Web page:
Turning Plastic Waste into Real Estate

Ahead of his “material improvement” presentation at the upcoming Green Cities conference, HASSELL principal Ken McBryde describes a novel service to the waste and housing crises. Plastic is a fantastic product. The first man-made plastic is thought to be “Parkesine”, patented by Alexander Parkes in the UK in 1856. Since then, Wikipedia informs me that more than 30 different types of plastic have been developed, including FAMILY PET, which was patented in 1941– paving the way for all those plastic bottles– and polyethylene, utilized in plastic bags, that made their first appearance in the 1950s.

In 2016 it’s difficult to picture the world without plastic. It’s used in an enormous and relatively ever-expanding series of products– everything from paper clips to spaceships. In 2013 alone, we produced more than 270 million tonnes of plastic. To put that in perspective, the great pyramid of Giza is estimated to weigh 6.5 million tonnes. Or, from another perspective, in 2012, the London School of Hygiene & Tropical Medicine approximated that the world’s adult population weighed in at 287 million tonnes.

But here are some actually troubling facts:

  • Every piece of plastic waste we have produced stays in the environment (apart from that which we have actually burnt).
  • In 2010 it was approximated eight million tonnes of plastic waste ended up in the oceans.
  • In this sea of plastic, one billion individuals do not have sufficient housing.

What should we be doing about these genuinely troubling obstacles?

Four years ago I met Nev Hyman, founder of Firewire Surfboards. Showing these difficulties, Nev Hyman had an easy idea: turn that waste into real estate. And, while we’re at it, we’ll create local micro-industries and tasks by providing containerised recycling plants. So we make real estate, create tasks and tidy up the oceans! That’s triple bottom line sustainability: social + economic + environmental. A win-win-win!

A lot of wave riders, (Nev and me no exception), have taken pleasure in lots of unforgettable trips to Bali and Indonesia for surfing. When checking out the country for kept-away surf breaks you can’t resist noticing two issues: the terrible living conditions in the towns and the stunning levels of plastic waste in the rivers, ocean and on the beaches.

A lot of surfers would concur that it’s time we discovered a way to give back, and for Nev and me, turning plastic waste into real estate in Bali and Indonesia appeared like a great start. Coming down to business, we put together a multi-disciplinary group consisting of polymer professionals, professional engineers from Arup plus industry and production specialists. Exclusive rights were protected to a trademarked recycling procedure that utilized five of the 7 plastic codes– it was terrific.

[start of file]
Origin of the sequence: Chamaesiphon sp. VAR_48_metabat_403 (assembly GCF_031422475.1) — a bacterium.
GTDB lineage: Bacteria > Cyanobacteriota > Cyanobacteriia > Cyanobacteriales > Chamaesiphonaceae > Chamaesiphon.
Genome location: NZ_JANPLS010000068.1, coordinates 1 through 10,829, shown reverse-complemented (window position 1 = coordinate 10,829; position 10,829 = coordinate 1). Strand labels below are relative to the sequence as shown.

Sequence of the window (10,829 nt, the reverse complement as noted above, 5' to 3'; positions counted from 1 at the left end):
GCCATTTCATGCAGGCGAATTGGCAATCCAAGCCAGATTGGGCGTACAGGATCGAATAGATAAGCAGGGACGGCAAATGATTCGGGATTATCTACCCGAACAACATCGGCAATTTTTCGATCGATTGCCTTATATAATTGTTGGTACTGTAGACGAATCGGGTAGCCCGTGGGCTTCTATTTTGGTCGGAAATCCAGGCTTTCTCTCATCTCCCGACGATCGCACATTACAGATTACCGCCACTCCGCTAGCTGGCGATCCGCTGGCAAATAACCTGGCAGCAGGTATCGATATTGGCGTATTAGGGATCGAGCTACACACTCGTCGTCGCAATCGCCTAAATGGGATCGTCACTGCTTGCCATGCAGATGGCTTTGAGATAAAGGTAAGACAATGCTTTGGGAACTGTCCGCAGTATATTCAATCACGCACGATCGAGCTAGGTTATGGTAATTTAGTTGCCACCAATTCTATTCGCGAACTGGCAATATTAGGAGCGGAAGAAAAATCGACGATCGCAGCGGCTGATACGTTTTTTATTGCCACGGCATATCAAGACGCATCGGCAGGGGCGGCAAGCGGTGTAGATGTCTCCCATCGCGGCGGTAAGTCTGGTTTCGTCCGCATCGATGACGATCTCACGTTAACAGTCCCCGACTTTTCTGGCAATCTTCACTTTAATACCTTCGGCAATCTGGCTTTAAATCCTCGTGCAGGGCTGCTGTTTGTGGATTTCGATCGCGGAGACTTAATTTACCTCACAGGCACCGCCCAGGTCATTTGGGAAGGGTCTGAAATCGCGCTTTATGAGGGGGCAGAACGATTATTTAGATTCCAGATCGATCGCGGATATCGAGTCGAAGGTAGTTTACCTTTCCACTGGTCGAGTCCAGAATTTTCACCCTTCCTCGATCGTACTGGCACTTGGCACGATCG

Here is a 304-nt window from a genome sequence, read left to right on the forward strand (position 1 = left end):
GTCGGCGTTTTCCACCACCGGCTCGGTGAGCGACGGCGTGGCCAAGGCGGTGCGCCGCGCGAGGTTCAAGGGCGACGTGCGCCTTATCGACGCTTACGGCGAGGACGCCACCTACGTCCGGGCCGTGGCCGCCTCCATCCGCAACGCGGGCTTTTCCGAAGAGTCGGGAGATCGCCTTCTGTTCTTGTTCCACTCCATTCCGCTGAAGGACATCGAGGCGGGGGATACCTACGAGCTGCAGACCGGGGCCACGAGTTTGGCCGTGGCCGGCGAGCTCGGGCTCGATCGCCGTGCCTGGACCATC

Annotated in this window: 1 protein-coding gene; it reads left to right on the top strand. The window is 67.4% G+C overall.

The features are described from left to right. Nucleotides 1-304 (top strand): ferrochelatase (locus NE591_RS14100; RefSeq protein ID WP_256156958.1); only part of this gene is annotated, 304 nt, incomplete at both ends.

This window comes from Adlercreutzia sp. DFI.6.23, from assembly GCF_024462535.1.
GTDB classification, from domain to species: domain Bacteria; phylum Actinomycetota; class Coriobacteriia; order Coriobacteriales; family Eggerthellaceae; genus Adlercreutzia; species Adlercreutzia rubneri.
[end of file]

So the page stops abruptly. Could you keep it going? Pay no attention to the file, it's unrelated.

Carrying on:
We concurred we needed to establish a modern and robust style, but it needed to retain elegance, such as models made of architectural timbers. Most importantly, we need one that would feel comfortable in the villages of Indonesia and Bali. We needed a style that government real estate department officials and global relief funding agencies would discover desirable.

Throughout a long and intense workshop on the Gold Coast, things were getting slowed down and stale, so I sneakily checked the coast reports. Nearly everybody in the group surfs, so it wasn’t hard to get agreement that we needed a well-earned break and ought to head down to Snapper Rocks for a midday browse. Strolling back up the beach, absolutely re-energised by our surf sess, ideas flowed– we cracked it.

By the last hour of the day we had developed a single extrusion that would work for the walls, louvers, roof and floors, similar to that of glue laminated timbers. A few additional angle profiles could likewise be combined in a series of ways to supply a portalised structural frame. Limiting the variety of extrusions substantially minimizes the advance tooling costs of die manufacture. The nearly standard structure parts we had actually created, could be easily upraised, flat-packed, delivered and put together by locals with limited trade abilities, using traditional and familiar hand tools.